The errors/lies contained herein are so glaring that I suspect that even Jack Chick or Tim LaHaye would recoil in horror at the sight of most of them (except for the one thousand years of darkness and bad plumbing, which is standard Fundamentalist fare). As the entry for "Dark Ages" over at Wikipedia correctly notes, "Most modern historians dismiss the notion that the era was a 'Dark Age' by pointing out that this idea was based on ignorance of the period combined with popular stereotypes: many previous authors would simply assume that the era was a dismal time of violence and stagnation and use this assumption to prove itself. The term is now widely considered to be pejorative."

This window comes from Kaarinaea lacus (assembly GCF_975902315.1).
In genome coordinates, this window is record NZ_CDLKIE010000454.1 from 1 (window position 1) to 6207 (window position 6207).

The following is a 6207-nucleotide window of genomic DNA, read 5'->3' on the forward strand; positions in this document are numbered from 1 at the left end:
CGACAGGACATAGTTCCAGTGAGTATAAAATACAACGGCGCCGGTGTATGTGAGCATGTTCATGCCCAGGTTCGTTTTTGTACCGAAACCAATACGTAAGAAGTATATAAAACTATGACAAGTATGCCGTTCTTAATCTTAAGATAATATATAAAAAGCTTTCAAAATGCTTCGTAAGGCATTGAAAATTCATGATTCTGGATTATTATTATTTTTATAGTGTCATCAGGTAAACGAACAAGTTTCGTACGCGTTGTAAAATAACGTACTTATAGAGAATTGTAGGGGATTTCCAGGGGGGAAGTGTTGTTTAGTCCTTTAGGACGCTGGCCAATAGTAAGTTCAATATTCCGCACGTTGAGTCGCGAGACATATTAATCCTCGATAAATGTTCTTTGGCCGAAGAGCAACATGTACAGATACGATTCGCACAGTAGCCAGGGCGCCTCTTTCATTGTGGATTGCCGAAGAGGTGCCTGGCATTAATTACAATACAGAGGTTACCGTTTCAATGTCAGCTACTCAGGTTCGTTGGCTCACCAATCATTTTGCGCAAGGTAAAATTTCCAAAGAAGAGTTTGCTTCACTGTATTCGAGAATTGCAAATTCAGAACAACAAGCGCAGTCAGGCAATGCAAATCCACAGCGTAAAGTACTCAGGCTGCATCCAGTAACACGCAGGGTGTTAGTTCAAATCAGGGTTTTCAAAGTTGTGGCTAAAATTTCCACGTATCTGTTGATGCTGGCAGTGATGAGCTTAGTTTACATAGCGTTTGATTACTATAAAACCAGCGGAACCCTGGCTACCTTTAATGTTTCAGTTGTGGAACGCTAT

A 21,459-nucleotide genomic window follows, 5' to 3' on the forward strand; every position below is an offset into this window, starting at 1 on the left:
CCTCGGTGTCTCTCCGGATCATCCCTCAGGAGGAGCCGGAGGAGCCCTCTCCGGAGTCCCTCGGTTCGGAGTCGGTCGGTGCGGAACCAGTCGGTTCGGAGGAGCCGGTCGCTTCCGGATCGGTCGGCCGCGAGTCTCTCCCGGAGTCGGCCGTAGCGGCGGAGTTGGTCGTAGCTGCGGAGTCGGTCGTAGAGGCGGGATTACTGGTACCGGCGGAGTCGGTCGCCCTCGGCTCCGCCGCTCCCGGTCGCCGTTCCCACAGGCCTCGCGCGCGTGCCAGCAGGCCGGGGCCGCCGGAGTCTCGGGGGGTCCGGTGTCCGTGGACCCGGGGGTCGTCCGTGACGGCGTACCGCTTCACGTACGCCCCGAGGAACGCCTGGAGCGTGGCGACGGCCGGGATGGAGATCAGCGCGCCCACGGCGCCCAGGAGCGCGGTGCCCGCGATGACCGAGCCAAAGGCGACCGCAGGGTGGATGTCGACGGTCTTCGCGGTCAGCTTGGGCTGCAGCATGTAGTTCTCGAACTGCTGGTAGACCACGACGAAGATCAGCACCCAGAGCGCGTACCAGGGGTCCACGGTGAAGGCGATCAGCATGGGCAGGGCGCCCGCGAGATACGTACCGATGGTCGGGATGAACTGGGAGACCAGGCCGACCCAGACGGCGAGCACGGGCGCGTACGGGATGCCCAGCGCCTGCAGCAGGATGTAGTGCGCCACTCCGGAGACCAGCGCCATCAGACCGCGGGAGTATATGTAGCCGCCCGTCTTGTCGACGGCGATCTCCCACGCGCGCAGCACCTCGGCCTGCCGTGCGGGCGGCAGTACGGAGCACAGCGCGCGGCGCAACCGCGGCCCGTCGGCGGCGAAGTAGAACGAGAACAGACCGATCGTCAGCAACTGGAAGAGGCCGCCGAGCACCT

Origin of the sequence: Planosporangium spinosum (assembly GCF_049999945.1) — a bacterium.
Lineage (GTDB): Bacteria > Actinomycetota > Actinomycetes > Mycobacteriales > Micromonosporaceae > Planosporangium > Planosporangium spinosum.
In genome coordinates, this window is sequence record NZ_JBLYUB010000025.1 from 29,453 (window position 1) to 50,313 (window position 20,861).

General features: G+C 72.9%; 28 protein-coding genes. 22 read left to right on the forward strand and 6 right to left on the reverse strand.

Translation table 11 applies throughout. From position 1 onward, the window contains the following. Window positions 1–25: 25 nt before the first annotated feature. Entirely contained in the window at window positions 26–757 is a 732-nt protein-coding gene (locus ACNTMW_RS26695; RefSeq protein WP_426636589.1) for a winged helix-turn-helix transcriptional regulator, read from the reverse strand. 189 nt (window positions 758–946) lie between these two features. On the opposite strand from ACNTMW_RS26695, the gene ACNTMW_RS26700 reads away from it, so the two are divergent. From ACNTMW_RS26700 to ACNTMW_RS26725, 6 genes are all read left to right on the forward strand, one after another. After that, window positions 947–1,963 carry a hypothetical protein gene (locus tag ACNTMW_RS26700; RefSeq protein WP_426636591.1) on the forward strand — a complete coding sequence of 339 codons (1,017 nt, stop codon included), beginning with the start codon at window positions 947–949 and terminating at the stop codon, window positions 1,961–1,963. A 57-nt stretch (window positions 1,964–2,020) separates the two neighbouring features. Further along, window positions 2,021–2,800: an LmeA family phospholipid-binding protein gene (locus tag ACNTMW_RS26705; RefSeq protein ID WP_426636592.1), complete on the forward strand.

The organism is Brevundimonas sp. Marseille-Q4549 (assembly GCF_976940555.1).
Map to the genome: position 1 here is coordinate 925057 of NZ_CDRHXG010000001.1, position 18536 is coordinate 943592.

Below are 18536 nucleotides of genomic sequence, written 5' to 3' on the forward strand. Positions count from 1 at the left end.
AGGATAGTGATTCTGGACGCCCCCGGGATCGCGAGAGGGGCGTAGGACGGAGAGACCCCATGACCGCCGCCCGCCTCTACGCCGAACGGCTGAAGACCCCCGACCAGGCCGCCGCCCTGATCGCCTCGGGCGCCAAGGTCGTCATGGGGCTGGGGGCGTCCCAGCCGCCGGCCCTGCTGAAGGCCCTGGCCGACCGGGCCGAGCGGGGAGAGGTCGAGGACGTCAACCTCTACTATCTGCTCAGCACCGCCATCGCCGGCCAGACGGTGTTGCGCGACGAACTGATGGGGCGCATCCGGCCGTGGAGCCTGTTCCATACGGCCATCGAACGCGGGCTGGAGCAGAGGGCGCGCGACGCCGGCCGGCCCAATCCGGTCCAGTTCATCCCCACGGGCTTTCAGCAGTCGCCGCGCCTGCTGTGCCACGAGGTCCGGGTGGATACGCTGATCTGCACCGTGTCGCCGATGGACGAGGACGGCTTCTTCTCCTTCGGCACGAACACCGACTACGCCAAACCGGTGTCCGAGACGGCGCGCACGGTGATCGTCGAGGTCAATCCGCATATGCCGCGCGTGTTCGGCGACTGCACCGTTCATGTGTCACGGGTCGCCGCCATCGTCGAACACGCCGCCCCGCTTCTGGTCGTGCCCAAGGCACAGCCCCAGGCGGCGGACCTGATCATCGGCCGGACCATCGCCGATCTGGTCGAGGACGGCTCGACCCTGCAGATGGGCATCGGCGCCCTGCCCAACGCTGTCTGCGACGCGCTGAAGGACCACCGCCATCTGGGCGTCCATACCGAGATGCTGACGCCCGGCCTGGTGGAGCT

More specifically, what about the bold claim that Constantine's conversion in the early fourth century "plunged Europe into the dark ages for the next thousand years - scarcely any literature or philosophy, and the forgetting of the arts and crafts of classical civilisation (quite literally a return to daub and wattle because the engineering required for towers and domes was lost)"? A few clear facts:
- Literature and Philosophy: There is the small matter of Beowulf, Consolation of Philosophy by Boethius, The Canterbury Tales by Geoffrey Chaucer, Decameron by Giovanni Boccaccio, The Dialogue by Catherine of Siena (a woman!), La divina commedia (The Divine Comedy) by Dante Alighieri, Le Morte d'Arthur by Sir Thomas Malory, Piers Plowman by William Langland, Revelations of Divine Love by Julian of Norwich (another woman!), Summa Theologiae by Thomas Aquinas, and many, many other great works. A longer list can be found here. Just because people haven't heard of them or read them doesn't mean they don't exist. But, as the saying goes, "Out of sight, out of mind." Or is it, "I don't read books; I watch 'The Today Show'"?